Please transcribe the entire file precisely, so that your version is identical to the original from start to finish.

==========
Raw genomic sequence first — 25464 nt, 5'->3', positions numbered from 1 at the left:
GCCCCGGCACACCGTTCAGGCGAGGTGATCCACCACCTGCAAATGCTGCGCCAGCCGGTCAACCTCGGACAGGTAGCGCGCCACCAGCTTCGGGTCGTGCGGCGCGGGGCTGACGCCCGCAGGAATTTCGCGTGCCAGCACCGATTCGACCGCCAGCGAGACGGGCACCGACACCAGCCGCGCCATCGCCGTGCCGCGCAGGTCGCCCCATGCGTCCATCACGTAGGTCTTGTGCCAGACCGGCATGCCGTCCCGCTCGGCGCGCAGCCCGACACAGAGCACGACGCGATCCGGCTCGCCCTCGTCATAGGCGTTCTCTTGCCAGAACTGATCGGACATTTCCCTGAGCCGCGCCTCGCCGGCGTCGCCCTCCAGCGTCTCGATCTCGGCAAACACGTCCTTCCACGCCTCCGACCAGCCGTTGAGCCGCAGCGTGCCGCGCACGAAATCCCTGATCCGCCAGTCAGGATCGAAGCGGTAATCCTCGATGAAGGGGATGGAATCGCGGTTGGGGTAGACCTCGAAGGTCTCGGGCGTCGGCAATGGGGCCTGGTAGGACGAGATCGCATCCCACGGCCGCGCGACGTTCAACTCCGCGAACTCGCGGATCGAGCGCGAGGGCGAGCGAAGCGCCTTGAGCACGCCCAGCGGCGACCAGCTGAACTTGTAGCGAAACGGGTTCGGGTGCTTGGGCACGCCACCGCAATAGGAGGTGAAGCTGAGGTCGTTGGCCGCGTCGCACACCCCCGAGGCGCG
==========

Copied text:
Raw genomic sequence first — 25464 nt, 5'->3', positions numbered from 1 at the left:
GCCCCGGCACACCGTTCAGGCGAGGTGATCCACCACCTGCAAATGCTGCGCCAGCCGGTCAACCTCGGACAGGTAGCGCGCCACCAGCTTCGGGTCGTGCGGCGCGGGGCTGACGCCCGCAGGAATTTCGCGTGCCAGCACCGATTCGACCGCCAGCGAGACGGGCACCGACACCAGCCGCGCCATCGCCGTGCCGCGCAGGTCGCCCCATGCGTCCATCACGTAGGTCTTGTGCCAGACCGGCATGCCGTCCCGCTCGGCGCGCAGCCCGACACAGAGCACGACGCGATCCGGCTCGCCCTCGTCATAGGCGTTCTCTTGCCAGAACTGATCGGACATTTCCCTGAGCCGCGCCTCGCCGGCGTCGCCCTCCAGCGTCTCGATCTCGGCAAACACGTCCTTCCACGCCTCCGACCAGCCGTTGAGCCGCAGCGTGCCGCGCACGAAATCCCTGATCCGCCAGTCAGGATCGAAGCGGTAATCCTCGATGAAGGGGATGGAATCGCGGTTGGGGTAGACCTCGAAGGTCTCGGGCGTCGGCAATGGGGCCTGGTAGGACGAGATCGCATCCCACGGCCGCGCGACGTTCAACTCCGCGAACTCGCGGATCGAGCGCGAGGGCGAGCGAAGCGCCTTGAGCACGCCCAGCGGCGACCAGCTGAACTTGTAGCGAAACGGGTTCGGGTGCTTGGGCACGCCACCGCAATAGGAGGTGAAGCTGAGGTCGTTGGCCGCGTCGCACACCCCCGAGGCGCG